below: The other side of the McCrea mural is in the background, behind the bent that has been painted by PA System (Patrick Thompson and Alexa Hatanaka).  Amongst the swirly watery  shapes there is a face near the top.  Extra bit: The guy on the bike stopped to take a photo too.

A swirl of colours makes a mural of faces and hands and watery things, on a bent under the Don Valley Parkway

below: The other side of the PA System bent. A large fish fits perfectly in the upper portion while a hand reaches up from the vertical part.

A very large fish is painted across the top of a bent, and a hand is on the vertical part, with finger tips pointed upwards.

below: The work of MC Baldassari who is currently from Montreal.

concrete support, or bent, under a ramp has been painted with a mural based on a large dark blue triangle

below:  The other side of the above bent.  It looks like the woman has come through the pillar.

concrete support, or bent, under a ramp has been painted with a mural based on a woman's head coming through a large dark blue triangle

below: A woman with a mouse in her hand and a flower in her hair kneels beside the foxes,
a mural painted by EGR (Erica Balon).   In the background you can see a much taller bent that has been painted blue.   This bent is on a different ramp, the ramp that you would find yourself on if you were driving east on the Gardiner and then exiting to the DVP.  It has been painted by Jason Botkin and it includes the word Wonscotanach.  Apparently that was the First Nations name for the river before John Graves Simcoe came along in 1790 and decided to call it the Don River.

A mural on a bent in an underpass, a young woman is kneeling. She is holding a mouse in one hand. Two foxes stand beside her.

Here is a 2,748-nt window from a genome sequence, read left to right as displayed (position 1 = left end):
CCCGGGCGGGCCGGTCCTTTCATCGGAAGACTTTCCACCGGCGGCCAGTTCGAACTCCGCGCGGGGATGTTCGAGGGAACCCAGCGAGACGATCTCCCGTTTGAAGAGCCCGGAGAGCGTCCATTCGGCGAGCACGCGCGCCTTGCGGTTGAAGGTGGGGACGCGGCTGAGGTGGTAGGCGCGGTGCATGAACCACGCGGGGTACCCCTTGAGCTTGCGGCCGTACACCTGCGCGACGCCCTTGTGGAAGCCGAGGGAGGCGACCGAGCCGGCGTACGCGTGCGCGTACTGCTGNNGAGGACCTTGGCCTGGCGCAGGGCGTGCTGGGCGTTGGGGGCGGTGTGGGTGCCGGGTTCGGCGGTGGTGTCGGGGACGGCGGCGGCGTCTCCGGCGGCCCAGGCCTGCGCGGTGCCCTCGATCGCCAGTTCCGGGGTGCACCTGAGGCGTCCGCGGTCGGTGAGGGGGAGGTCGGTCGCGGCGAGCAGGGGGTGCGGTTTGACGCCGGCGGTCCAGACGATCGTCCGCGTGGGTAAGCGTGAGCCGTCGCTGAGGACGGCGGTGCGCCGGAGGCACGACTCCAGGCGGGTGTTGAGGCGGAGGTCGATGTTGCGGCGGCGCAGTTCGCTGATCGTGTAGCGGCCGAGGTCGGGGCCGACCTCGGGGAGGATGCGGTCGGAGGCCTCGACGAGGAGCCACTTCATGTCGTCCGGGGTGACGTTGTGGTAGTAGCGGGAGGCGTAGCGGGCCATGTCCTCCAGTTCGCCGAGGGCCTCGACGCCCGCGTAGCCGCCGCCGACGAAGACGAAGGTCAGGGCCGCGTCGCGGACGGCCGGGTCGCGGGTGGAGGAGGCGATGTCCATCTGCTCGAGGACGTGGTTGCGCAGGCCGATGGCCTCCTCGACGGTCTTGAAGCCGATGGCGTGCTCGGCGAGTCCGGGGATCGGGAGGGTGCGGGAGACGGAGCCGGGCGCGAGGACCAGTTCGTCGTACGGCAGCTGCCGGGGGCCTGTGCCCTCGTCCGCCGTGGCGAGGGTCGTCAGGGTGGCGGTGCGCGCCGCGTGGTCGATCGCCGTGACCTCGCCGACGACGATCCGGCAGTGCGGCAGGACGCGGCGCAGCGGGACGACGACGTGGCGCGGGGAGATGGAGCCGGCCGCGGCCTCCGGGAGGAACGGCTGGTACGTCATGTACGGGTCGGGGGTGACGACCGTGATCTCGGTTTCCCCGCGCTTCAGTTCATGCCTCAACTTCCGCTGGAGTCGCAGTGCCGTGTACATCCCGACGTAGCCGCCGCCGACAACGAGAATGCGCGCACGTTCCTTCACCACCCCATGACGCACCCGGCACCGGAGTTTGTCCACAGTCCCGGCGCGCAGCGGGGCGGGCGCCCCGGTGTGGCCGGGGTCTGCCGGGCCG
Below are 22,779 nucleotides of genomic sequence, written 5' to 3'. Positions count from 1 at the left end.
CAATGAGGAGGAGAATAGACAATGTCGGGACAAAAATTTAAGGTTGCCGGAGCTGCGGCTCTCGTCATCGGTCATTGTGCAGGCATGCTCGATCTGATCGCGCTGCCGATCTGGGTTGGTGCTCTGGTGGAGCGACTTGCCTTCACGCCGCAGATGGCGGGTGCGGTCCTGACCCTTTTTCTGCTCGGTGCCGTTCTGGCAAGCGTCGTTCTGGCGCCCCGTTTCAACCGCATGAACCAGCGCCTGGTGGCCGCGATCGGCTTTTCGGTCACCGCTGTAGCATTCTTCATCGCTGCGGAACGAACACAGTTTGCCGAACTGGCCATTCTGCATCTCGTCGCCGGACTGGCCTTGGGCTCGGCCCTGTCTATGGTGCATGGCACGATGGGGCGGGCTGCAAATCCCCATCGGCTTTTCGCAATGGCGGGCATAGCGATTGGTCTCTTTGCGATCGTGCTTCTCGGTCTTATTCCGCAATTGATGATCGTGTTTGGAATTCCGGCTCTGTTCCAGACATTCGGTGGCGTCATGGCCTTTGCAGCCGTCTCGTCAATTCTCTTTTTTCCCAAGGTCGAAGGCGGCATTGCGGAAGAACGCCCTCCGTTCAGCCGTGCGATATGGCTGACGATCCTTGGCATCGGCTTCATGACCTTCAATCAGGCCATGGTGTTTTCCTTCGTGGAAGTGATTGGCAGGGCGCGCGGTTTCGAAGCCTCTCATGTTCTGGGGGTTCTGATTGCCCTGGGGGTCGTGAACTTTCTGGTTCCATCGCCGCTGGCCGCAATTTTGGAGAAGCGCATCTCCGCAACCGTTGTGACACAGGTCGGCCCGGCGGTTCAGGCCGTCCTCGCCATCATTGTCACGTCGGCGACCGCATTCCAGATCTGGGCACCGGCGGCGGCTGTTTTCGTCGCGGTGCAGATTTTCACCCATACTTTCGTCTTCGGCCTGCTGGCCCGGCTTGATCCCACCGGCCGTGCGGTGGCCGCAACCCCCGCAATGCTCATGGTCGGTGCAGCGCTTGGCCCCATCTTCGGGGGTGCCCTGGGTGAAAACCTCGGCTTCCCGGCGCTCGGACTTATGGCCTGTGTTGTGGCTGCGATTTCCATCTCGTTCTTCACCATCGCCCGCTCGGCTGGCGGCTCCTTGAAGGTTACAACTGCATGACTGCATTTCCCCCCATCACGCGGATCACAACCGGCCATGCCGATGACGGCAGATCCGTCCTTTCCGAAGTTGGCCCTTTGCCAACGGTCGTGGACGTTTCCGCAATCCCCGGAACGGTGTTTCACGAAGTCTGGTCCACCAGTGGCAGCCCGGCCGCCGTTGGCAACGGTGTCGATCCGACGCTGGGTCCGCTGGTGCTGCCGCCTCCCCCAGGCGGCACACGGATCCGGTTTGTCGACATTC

below: There are more animals on the other sides, along with a city lit up in the night in the background of the mural.   Raccoon, rabbit and a pink butterfly fluttering past.

2 bents covered with murals. In the foreground, the mural is dark blue, with a pink butterfly, a rabbit, a mouse and a raccoon.

woman holding a mouse in a mural on a bent in the foreground, with another bent in the background, a mural of water and topless red women walking or standing in the water

below: Rajni Perera‘s mural features red and yellow women walking or standing in the water.

part of a mural of water and topless red women either walking or standing in the water

below: Looking back

a cyclist rides past 4 bents under the Don Valley Parkway that have been painted with murals as part of the Love Letter to the Great Lakes project.

below: A collaborative effort by Jarus and Kwest beside the Don Valley trail, just north of the other murals.

large sea creature painted on a mural on a concrete wall.

below:  And one last photo before leaving the area… a quick note sprayed on a concrete support.

rough spray painted words 'Hi Love' on a concrete support on a railing by a river.